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    3 lessons that Indians can learn from coronavirus pandemic

    Coronavirus pandemic has been a terrible shocker of an experience for the people born after the smallpox pandemic era. No other disease has caused such large-scale death and misery. For Indians, battling with coronavirus has brought some new lessons and has reinforced the importance of a few learnt during the course of the existence of the oldest civilisation in existence.

    The first lesson is that age-old practices are time-tested and useful. It was pleasant to see the prince and prime minister of UK and president of United States or even German Chancellor doing a hand-folded Namaste instead of shaking hands during their official meetings and visits. They needed to fall back on a time-tested namaste, just to avoid catching a virus.

    Namaste is a time-tested tradition that ensures distance and rules out encroachment of a personal space. There cannot be a more polite and safe way to greet one another. This time-tested Indian system wins hands down. And the lesson is that we should avoid ridiculing and rejecting our time-tested traditions in social or individual life.

    The second lesson is that our age-old belief in vasudhaiv kutumbkam is more than true. In fact, it is the hard reality. A virus from Wuhan in China has underlined the importance that the entire humanity’s fate is not only inter-linked, but hangs on a precipice precariously. No one can say – a specific challenge is limited to a particular country, race or location. All are on the same boat. And any irresponsible act, in any part of the world can easily capsize the boat.

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    The third lesson is that Indian system and institutions are capable of working efficiently. effective leadership and fast decision-making at the top can make a difference. One can make a mistake in decision-making. But fast and effective leadership can and does make a big difference. Not making a decision or delaying a decision and not doing anything is not an option when confronted with a big challenge, like a coronavirus pandemic. The countries that took decisive steps at the beginning did succeed in containing the spread of the virus and were able to manage the course of the pandemic in a much controlled way. It helped us that a doctor was at the helms of affairs as the Union Health Minister in our country at the right time.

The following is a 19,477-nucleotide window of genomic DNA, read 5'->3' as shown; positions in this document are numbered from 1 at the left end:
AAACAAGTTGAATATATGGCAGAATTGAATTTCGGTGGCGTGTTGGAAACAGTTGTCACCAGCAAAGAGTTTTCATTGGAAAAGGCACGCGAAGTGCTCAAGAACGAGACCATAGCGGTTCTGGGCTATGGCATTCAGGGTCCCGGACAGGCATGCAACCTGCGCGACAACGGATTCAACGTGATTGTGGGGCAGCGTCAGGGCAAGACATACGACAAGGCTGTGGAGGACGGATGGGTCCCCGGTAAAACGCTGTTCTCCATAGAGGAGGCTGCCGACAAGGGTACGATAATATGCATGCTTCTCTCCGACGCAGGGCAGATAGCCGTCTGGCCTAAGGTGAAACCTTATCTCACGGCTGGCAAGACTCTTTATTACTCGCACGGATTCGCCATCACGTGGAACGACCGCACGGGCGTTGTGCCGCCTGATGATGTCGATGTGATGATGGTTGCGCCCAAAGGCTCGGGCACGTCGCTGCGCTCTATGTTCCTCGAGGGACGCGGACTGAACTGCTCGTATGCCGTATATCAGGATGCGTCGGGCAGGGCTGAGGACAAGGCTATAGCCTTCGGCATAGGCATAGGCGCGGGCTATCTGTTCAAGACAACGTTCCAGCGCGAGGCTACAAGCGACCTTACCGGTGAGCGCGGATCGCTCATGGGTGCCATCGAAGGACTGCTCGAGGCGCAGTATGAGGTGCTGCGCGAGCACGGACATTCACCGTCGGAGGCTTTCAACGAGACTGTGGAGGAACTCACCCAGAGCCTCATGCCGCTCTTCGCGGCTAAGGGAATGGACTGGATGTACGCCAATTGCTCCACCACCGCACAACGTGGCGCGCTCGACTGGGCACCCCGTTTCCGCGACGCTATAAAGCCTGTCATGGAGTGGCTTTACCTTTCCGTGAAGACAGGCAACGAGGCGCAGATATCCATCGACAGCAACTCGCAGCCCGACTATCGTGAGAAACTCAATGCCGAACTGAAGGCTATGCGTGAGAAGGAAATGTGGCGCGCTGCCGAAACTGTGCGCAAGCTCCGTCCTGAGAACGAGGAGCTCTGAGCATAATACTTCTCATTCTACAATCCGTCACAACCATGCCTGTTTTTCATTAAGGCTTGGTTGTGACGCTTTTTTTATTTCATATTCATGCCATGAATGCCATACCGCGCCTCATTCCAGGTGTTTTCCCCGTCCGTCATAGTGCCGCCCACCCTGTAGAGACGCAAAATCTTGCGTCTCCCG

Effective decision-making does not mean you have to be right every time. Things may go wrong some times. Yet, inaction is not a substitute while dealing with a big challenge that affects crores of lives.

    We can take solace from the fact that India has done reasonably well in dealing with the pandemic. Our institutions did stand up to the challenge and acted in a planned manner to effectively counter the virus. The challenge is not over yet. Coronavirus is still amidst us. However, India has been doing well to tackle the pandemic. Our scientists and doctors have risen up to the challenge and the amount of work that has gone behind the preparation to battle it out has been tremendous.

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    Once we have won the war against coronavirus, it is possible we can look back and say that we rather did well despite all the difficulties.

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